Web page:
1. To familiarize the student with basic principles of all forms of building construction.
2. To explore application of these principles.
3. To provide the means by which to address these principles both in studio work and throughout a lifetime in architectural practice.
Intended Learning Outcomes:
At the end of the course students are expected to
1. Detect the need to critically review precedents from a constructional point of view.
2. Demonstrate the basic construction methods of structural components of abuilding.
3. Identify the common errors in construction of a building and investigate the remedial measures.
4. Analyze and identify the construction process going on around them.
5. Rate and adapt from alternative constructional strategies relevant to design.
Building Services Technology
Introduction to technicalities of electro-mechanical and plumbing systems in buildings. Study of electrical equipment and electrical installations for buildings. Calculations to assess electricity requirements in simple buildings. Mechanical equipment for heating, cooling, ventilation, vertical transportation in buildings. Calculations to assess the mechanical needs of a simple building. Basic understanding on electro-mechanical requirements and related problems and precautions for multi-storied buildings. Understanding water supply and sanitation system in buildings. Study of drainage and sewage disposal systems and fire safety in high-rise building. Preliminary study of rain water harvesting and ground water recharging.
1. Equip students with basic technicalities of electro-mechanical and plumbing system of a building.
2. Understand the importance and means of optimization of electro-mechanical, fire safety and plumbing service systems in buildings.
3. Acquire basic knowledge about mechanisms of service systems in high-rise building.
4. Familiarize students with the prospect and possibilities of rain water harvesting and ground water recharging.
Students will be able to
1. Make rooms to accommodate appropriate electro-mechanical equipment into architectural design.
2. Calculate electro-mechanical and plumbing requirements in simple buildings.
3. Calculate needs and capacity and recommend necessary vertical transportation system for simple high-rise building.
4. Choose sizes, shapes and slopes for surface water and waste water drainage.
5. Incorporate rain water harvesting and ground water recharging system into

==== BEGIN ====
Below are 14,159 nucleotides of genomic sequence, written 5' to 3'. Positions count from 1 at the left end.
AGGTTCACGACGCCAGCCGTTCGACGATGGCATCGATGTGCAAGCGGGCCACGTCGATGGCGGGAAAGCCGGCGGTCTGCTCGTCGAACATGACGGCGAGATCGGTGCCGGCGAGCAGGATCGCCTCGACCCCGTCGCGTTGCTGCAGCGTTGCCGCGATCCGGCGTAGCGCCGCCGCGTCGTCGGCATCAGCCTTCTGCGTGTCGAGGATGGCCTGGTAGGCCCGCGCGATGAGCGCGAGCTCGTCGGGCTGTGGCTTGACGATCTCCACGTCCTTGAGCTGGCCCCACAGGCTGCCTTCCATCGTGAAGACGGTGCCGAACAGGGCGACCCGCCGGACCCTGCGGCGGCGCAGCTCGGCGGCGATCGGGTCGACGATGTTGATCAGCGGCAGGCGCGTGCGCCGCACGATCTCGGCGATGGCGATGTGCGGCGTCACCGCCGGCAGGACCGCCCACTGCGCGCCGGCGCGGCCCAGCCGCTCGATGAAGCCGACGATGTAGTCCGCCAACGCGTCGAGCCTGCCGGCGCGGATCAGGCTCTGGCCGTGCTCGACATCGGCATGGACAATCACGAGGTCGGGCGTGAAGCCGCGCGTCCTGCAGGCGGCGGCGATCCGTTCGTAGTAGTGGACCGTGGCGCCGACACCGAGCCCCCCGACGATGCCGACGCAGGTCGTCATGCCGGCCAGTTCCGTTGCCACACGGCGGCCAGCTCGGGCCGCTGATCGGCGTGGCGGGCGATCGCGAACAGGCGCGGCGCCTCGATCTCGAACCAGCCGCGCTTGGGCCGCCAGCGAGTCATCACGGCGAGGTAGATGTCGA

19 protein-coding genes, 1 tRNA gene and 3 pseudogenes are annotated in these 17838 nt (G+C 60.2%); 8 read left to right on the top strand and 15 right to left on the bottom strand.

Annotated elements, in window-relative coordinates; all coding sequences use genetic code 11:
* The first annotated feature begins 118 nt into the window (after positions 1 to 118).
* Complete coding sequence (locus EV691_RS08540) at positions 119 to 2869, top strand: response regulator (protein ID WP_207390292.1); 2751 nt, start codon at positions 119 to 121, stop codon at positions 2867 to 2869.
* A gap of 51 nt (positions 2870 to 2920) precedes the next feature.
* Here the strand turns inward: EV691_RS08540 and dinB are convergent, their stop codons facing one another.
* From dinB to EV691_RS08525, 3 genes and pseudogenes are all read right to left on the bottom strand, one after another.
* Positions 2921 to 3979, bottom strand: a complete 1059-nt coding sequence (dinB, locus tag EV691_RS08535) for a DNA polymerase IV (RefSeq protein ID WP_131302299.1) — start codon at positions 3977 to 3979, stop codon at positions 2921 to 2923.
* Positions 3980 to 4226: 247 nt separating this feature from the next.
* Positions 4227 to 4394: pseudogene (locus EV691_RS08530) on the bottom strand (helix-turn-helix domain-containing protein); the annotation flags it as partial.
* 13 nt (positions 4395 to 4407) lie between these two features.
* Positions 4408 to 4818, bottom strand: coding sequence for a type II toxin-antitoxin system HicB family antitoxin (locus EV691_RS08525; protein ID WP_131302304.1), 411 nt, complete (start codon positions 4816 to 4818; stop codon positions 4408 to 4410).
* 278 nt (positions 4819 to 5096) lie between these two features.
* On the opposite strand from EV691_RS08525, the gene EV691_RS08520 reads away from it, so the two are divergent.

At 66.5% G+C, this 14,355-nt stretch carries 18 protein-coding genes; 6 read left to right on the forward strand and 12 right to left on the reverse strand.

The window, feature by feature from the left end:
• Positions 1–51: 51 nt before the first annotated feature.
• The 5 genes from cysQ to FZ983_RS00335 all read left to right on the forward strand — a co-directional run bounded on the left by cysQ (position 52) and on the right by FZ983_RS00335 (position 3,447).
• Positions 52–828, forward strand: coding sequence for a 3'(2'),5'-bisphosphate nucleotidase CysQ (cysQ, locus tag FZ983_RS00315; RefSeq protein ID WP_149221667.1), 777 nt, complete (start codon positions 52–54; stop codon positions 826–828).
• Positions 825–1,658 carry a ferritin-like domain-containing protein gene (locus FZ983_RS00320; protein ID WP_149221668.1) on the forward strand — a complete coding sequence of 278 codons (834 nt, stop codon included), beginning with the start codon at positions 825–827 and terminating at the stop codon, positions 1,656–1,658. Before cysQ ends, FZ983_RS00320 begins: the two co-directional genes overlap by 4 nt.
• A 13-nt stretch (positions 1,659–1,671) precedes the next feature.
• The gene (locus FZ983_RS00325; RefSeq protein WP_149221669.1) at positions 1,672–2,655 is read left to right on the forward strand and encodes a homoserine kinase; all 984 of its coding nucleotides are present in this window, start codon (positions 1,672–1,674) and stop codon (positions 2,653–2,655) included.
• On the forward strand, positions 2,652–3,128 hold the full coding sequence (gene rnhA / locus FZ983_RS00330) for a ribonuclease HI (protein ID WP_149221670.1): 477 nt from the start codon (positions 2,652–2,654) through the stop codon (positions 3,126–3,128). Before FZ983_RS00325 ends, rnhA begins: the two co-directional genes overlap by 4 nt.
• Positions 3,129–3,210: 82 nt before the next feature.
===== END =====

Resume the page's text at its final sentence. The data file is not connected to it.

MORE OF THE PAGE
Contemporary Architectural Design
First term remains interested in the detail analysis of building systems. The term focuses on three key components of the building system: structure, plumbing and fire-fighting. Various structural systems are studied and used in the design projects to introduce the students with the complexity of making and giving a functional outcome. Three structural systems are explored based on varying span supporting capacity.
1. Develop relevant professional knowledge (building codes and laws, green building principles, ethics of professional practice etc.) among the students.
2. Acquaint students with various aspects of building systems, and explore those in close engagement with relevant professionals, involving site visit and firsthand experience of making small and large scale structural models.
3. Direct students to a more coherent understanding of complex layers of building systems ranging from structure, electro-mechanical and plumbing issues to philosophical grounding. It is strongly held that architectural philosophy is not be disintegrated from its system components.
4. Equip students to grasp/distinguish when an architectural idea is original, or at least good or, what it takes to be creative.
Intended Learning Outcomes:
At the end of the course students will
1. Acquire sound and comprehensive understanding of building systems (structure, electro-mechanical system and fire fighting).
2. Distinguish/compare between different structural systems including brick, concrete and steel.
3. Analyze comparative benefits between different span types: short and compression dominated structural system to tension dominated structural systems.
4. Accomplish effective negotiating/leadership capacity as a result of a high
level competence in key areas in a multi-expert team.
Basic Structural Design
This course gives students the opportunity to explore widely in the world of structural design and analysis. They will learn structural analysis from both graphical and numerical standpoint, and through the case studies of built examples. Topics covered in this course include static equilibrium, tension and compression, axial stresses, buckling, bending moment and bending stresses. Teaching will be given not only through lectures but also through classroom sessions and in conjunction with the design studio which includes a structural investigation of a studio design project. Preliminary design of short spanned and compression dominated structures will be incorporated in this course which can be conducted by hands-on calculation and/or using computer aided tools.
1. To familiarize the students with the fundamentals of statics, a sense of how structures resist forces and be able to visualize the load path and direction of forces.
2. To explain how the principles of statics and strength of materials are applied to the elements of structural components.